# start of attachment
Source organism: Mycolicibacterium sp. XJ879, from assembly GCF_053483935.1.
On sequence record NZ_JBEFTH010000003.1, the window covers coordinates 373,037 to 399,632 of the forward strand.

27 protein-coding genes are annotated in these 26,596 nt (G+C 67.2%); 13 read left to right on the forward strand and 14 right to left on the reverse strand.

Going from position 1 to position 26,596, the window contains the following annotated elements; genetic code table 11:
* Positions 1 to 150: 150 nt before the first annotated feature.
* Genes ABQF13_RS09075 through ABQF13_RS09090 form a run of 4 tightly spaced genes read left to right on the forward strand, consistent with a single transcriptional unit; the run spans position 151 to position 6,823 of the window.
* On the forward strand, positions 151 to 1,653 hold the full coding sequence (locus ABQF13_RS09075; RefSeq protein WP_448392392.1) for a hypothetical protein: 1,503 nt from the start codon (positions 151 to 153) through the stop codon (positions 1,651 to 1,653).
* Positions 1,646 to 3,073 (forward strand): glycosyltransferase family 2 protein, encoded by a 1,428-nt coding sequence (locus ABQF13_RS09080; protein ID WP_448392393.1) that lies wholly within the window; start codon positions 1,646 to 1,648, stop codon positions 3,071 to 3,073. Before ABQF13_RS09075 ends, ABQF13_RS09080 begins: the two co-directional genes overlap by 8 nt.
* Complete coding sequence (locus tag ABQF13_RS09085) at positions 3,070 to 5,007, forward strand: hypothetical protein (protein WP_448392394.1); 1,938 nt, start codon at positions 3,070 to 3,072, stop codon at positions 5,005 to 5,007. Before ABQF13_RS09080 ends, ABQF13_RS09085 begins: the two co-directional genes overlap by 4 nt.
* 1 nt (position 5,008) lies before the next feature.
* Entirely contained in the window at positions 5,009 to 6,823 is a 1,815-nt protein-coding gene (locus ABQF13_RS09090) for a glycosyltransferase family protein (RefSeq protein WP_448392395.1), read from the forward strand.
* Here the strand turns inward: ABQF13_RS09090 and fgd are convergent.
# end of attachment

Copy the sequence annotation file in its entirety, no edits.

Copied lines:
Source organism: Mycolicibacterium sp. XJ879, from assembly GCF_053483935.1.
On sequence record NZ_JBEFTH010000003.1, the window covers coordinates 373,037 to 399,632 of the forward strand.

27 protein-coding genes are annotated in these 26,596 nt (G+C 67.2%); 13 read left to right on the forward strand and 14 right to left on the reverse strand.

Going from position 1 to position 26,596, the window contains the following annotated elements; genetic code table 11:
* Positions 1 to 150: 150 nt before the first annotated feature.
* Genes ABQF13_RS09075 through ABQF13_RS09090 form a run of 4 tightly spaced genes read left to right on the forward strand, consistent with a single transcriptional unit; the run spans position 151 to position 6,823 of the window.
* On the forward strand, positions 151 to 1,653 hold the full coding sequence (locus ABQF13_RS09075; RefSeq protein WP_448392392.1) for a hypothetical protein: 1,503 nt from the start codon (positions 151 to 153) through the stop codon (positions 1,651 to 1,653).
* Positions 1,646 to 3,073 (forward strand): glycosyltransferase family 2 protein, encoded by a 1,428-nt coding sequence (locus ABQF13_RS09080; protein ID WP_448392393.1) that lies wholly within the window; start codon positions 1,646 to 1,648, stop codon positions 3,071 to 3,073. Before ABQF13_RS09075 ends, ABQF13_RS09080 begins: the two co-directional genes overlap by 8 nt.
* Complete coding sequence (locus tag ABQF13_RS09085) at positions 3,070 to 5,007, forward strand: hypothetical protein (protein WP_448392394.1); 1,938 nt, start codon at positions 3,070 to 3,072, stop codon at positions 5,005 to 5,007. Before ABQF13_RS09080 ends, ABQF13_RS09085 begins: the two co-directional genes overlap by 4 nt.
* 1 nt (position 5,008) lies before the next feature.
* Entirely contained in the window at positions 5,009 to 6,823 is a 1,815-nt protein-coding gene (locus ABQF13_RS09090) for a glycosyltransferase family protein (RefSeq protein WP_448392395.1), read from the forward strand.
* Here the strand turns inward: ABQF13_RS09090 and fgd are convergent.